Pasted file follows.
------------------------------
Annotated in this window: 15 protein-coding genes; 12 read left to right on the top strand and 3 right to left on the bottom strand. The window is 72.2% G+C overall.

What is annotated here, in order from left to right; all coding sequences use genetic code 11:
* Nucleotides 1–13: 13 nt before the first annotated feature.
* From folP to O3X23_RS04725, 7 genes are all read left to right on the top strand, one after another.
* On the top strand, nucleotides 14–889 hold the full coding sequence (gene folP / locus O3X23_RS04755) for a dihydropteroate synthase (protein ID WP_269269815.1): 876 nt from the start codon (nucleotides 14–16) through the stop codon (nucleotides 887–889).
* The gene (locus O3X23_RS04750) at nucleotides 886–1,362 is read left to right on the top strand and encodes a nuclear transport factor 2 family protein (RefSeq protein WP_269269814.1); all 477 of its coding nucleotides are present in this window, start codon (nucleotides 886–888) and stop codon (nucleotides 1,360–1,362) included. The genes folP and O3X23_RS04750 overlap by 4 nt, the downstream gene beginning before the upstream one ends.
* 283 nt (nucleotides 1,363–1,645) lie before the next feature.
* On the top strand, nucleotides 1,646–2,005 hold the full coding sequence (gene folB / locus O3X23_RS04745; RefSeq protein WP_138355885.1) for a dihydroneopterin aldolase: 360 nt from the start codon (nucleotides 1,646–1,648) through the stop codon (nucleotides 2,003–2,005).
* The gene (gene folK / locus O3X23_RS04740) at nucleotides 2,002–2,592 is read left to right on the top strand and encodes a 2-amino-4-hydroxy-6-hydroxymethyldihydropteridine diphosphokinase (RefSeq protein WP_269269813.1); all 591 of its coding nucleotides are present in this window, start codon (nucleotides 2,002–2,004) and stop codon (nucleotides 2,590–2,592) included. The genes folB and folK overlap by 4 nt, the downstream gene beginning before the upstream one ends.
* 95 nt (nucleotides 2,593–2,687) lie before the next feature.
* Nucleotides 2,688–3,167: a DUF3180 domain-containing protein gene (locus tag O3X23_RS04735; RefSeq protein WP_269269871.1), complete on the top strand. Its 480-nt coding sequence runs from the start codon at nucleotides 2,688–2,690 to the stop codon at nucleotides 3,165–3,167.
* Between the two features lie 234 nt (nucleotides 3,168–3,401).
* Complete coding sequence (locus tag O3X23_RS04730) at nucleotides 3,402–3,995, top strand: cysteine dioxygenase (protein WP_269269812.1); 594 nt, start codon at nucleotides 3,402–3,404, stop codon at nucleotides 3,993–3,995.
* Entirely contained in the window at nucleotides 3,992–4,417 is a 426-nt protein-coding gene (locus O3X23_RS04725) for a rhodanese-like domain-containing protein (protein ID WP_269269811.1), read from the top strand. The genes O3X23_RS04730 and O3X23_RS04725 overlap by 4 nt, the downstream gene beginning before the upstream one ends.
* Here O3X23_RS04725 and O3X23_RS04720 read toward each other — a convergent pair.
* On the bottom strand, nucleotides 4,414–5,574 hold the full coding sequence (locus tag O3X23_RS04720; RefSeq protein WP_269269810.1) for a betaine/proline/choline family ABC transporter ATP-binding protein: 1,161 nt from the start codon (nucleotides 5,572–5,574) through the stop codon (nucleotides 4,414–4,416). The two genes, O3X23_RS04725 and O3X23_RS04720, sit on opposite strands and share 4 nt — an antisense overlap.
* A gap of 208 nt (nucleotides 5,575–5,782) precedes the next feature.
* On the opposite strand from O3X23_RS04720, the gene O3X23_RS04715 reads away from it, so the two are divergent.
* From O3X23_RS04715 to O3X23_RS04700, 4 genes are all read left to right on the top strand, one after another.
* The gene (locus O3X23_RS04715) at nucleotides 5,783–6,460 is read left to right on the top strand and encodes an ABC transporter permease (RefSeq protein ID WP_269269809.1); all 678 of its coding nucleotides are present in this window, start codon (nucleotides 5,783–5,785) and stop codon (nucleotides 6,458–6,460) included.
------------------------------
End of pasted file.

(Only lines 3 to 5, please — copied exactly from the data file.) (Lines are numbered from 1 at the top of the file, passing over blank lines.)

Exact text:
* Nucleotides 1–13: 13 nt before the first annotated feature.
* From folP to O3X23_RS04725, 7 genes are all read left to right on the top strand, one after another.
* On the top strand, nucleotides 14–889 hold the full coding sequence (gene folP / locus O3X23_RS04755) for a dihydropteroate synthase (protein ID WP_269269815.1): 876 nt from the start codon (nucleotides 14–16) through the stop codon (nucleotides 887–889).